Skip to main content

When my eleven-year-old daughter asked for an Instagram account this year, I was mortified. How was it possible she was old enough to even consider such a thing? I refused to discuss it. There was no way I was going to allow her sweet, innocent youth to be subjected to the world of social media.

Ultimately, I caved. She now has an Instagram account that I can access at any time. It was a compromise, but it’s still terrifying. I, of course, have my own Instagram account, as well as Twitter and Facebook. I tell myself it’s different for me though. These sites are only a problem for young girls with a vague sense of identity, pre-teens and teens, who measure their worth against skewed and airbrushed representations of beauty.

Anyone who can read and work a computer knows the statistics for girls: 95% of the 20 million women who suffer from eating disorders are between the ages of 12-25, and about two-thirds of girls in the 5th to 12th grades said that magazine images influence their vision of an ideal body.

It’s no secret that media has a negative effect on our girls by creating impossible and imaginary standards. Claire Mysko, head of youth outreach for the National Eating Disorders Association, or NEDA claims social media amplifies behaviors associated with eating disorders — obsessions, comparisons and competition — with a constant stream of imagery and camaraderie-building, and how easy it is to seek and gain approval, and Clinical Psychologist Dr. Jill Webber claims that girls who over use social media and are negatively comparing themselves, their lives, their bodies, to others, are engaging in repetitive negative thoughts about themselves.

But I’m different. I’m a grown woman with multiple degrees and bookshelves of feminist theory. I am a writer, an artist, a humanitarian. I am politically aware, an advocate for women’s rights and human equality, and I am raising my young daughters to distrust the socially constructed enterprise of the American female body.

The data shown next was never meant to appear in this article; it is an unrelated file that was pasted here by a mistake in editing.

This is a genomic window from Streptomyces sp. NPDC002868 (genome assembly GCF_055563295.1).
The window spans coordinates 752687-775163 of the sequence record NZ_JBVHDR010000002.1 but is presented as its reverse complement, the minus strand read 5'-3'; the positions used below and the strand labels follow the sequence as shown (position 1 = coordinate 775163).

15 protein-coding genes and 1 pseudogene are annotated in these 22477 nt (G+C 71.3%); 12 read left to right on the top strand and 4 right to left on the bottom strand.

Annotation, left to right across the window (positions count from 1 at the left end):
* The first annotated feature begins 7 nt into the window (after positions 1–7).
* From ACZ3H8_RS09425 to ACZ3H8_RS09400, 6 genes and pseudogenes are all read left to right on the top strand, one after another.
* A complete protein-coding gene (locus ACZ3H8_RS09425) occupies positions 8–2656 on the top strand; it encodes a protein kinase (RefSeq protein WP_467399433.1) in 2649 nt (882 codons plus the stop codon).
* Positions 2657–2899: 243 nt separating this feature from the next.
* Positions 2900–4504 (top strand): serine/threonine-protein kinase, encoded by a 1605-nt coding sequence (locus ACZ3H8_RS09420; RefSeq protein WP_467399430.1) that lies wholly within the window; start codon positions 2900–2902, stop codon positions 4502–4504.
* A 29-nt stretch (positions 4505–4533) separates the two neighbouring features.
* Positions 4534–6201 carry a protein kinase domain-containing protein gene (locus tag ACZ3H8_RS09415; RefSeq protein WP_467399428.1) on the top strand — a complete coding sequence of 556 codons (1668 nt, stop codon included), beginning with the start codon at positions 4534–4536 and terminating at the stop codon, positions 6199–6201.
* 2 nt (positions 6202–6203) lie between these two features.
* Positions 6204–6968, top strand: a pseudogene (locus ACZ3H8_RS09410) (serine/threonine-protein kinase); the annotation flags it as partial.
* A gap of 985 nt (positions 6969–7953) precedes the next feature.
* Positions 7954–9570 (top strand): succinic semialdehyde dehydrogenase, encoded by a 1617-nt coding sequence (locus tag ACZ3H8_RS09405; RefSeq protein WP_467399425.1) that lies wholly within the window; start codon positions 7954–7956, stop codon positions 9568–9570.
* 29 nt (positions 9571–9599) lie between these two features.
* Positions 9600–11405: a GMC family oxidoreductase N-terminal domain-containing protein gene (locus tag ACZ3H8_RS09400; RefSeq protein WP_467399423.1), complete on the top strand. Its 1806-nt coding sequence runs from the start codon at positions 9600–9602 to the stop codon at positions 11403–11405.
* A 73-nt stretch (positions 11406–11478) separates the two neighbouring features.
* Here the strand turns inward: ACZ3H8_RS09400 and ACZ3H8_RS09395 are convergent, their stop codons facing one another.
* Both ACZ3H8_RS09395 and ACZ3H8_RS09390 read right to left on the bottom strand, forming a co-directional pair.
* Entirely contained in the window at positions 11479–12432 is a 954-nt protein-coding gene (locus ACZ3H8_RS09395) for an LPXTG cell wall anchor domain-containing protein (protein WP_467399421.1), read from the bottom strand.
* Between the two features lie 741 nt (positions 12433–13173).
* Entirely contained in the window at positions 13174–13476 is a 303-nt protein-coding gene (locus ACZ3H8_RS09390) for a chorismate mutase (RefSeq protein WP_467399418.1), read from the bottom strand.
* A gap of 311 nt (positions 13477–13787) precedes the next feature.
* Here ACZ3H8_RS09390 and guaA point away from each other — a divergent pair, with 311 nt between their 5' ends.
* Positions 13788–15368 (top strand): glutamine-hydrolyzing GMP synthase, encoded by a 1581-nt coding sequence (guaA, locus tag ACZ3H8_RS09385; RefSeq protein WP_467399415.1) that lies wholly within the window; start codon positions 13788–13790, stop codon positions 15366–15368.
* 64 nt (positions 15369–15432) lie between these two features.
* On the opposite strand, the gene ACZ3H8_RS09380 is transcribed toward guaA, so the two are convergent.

We focus on strength and health. I buy them books about powerful women leaders like Amelia Earhart, Maria Mitchell, and Jane Goodall. I believe all of this, even as I pour over the glossy pictures of my tabloid magazine subscriptions and scroll through the Instagram feeds of actresses and movie stars, obsessing over Chrissy Teagan’s cheekbones and Kourtney Kardashian’s post baby body.

Yeah, I’m a little ashamed, but it’s just for fun. A superficial decompression, a quick disconnect from the drudgery of my ordinary and very busy life. Besides, most of the time I was cracking jokes about the ridiculousness of it all. I could justify tuning in to a reality show marathon or celebrity news program as long as I was criticizing the talentless actresses and their over the top lifestyles. But this is where it gets dangerous. This behavior is exactly how women become active participants in the gross predatory misogyny that we assume is only owned by men. Without realizing it, I was actually objectifying my own gender. It was suddenly clear to me that yes, social media is dangerous for young girls, but it’s just as dangerous, if not more so, for their mothers. It changes me. It changes the way I look at myself in the mirror, how I dress, how I move in the world, and I am silently and unconsciously affecting my daughters’ view of how women behave. I was under the impression I was the type of woman who would equip my girls with the tools to repel these false social ideals, but instead I was training them to be part of the game.

Every time I criticize a woman based on my own definition of success, I am teaching my daughters how to compartmentalize female value, and every time I allow myself to be emotionally manipulated by social media, I abandon my power to be happy and confident and content, and I abandon the ability to model that for my daughters.

As mothers, we hold the power to evoke change in future generations of women. We also hold the power to continue dangerous cycles that limit progress. Social media can dehumanize us. It can make us defenseless targets, and what I am learning is that it can make us turn on each other. It’s so easy to displace insecurity with cruelty, especially toward women, and I refuse to be part of it anymore. It isn’t enough to show my daughters how to be strong, I have to show them what that means, and it certainly isn’t criticizing other women. How could I empower them, or furthermore act as a voice for women’s rights, while simultaneously tearing women down, and who I am to decide what type of woman deserves to be valued and respected? It is hypocritical and confusing and a quiet, unassuming reason why my gender is still struggling in 2015. If I’m not a champion for all women, on social media and beyond, then I’m part of the problem. I don’t want to be that kind woman, and I refuse to allow my daughters to be either.

I’m starting to get more comfortable with my choice to allow my daughter to have Instagram. It’s given me the opportunity to teach her how to use it properly, and to discuss the dangers and also the benefits of social media. Right now, she’s pretty much posting pictures of puppies and nail polish designs, but I’m highly aware of how quickly that may change. She’s tired of listening to my warning and lectures, but I don’t intend to stop. It’s my job as a mother and a woman to never stop.